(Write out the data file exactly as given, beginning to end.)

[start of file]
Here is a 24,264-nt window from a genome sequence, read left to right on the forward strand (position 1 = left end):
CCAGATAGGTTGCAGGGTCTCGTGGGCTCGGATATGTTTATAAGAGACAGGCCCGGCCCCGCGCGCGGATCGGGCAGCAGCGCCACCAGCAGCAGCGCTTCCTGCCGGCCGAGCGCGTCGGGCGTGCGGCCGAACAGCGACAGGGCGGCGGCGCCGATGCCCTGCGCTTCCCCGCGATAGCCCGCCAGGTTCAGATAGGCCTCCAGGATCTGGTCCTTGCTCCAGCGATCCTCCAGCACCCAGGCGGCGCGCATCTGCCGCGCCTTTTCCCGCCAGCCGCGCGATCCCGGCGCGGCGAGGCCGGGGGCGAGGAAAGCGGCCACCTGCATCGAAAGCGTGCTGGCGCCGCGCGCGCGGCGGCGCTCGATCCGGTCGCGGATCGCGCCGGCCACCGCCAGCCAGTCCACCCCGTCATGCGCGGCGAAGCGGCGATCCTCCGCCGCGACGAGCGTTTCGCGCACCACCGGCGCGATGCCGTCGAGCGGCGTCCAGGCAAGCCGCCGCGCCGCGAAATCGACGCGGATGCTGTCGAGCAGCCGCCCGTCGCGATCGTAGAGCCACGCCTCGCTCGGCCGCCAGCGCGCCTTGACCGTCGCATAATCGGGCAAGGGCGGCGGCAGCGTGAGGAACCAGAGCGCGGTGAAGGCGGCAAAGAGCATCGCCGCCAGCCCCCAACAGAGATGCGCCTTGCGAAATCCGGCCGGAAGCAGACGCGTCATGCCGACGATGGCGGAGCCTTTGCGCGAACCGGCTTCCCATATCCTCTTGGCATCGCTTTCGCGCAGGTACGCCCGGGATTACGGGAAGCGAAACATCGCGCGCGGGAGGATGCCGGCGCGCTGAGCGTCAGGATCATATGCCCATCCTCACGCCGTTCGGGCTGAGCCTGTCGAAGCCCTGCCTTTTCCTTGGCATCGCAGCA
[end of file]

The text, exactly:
Here is a 24,264-nt window from a genome sequence, read left to right on the forward strand (position 1 = left end):
CCAGATAGGTTGCAGGGTCTCGTGGGCTCGGATATGTTTATAAGAGACAGGCCCGGCCCCGCGCGCGGATCGGGCAGCAGCGCCACCAGCAGCAGCGCTTCCTGCCGGCCGAGCGCGTCGGGCGTGCGGCCGAACAGCGACAGGGCGGCGGCGCCGATGCCCTGCGCTTCCCCGCGATAGCCCGCCAGGTTCAGATAGGCCTCCAGGATCTGGTCCTTGCTCCAGCGATCCTCCAGCACCCAGGCGGCGCGCATCTGCCGCGCCTTTTCCCGCCAGCCGCGCGATCCCGGCGCGGCGAGGCCGGGGGCGAGGAAAGCGGCCACCTGCATCGAAAGCGTGCTGGCGCCGCGCGCGCGGCGGCGCTCGATCCGGTCGCGGATCGCGCCGGCCACCGCCAGCCAGTCCACCCCGTCATGCGCGGCGAAGCGGCGATCCTCCGCCGCGACGAGCGTTTCGCGCACCACCGGCGCGATGCCGTCGAGCGGCGTCCAGGCAAGCCGCCGCGCCGCGAAATCGACGCGGATGCTGTCGAGCAGCCGCCCGTCGCGATCGTAGAGCCACGCCTCGCTCGGCCGCCAGCGCGCCTTGACCGTCGCATAATCGGGCAAGGGCGGCGGCAGCGTGAGGAACCAGAGCGCGGTGAAGGCGGCAAAGAGCATCGCCGCCAGCCCCCAACAGAGATGCGCCTTGCGAAATCCGGCCGGAAGCAGACGCGTCATGCCGACGATGGCGGAGCCTTTGCGCGAACCGGCTTCCCATATCCTCTTGGCATCGCTTTCGCGCAGGTACGCCCGGGATTACGGGAAGCGAAACATCGCGCGCGGGAGGATGCCGGCGCGCTGAGCGTCAGGATCATATGCCCATCCTCACGCCGTTCGGGCTGAGCCTGTCGAAGCCCTGCCTTTTCCTTGGCATCGCAGCA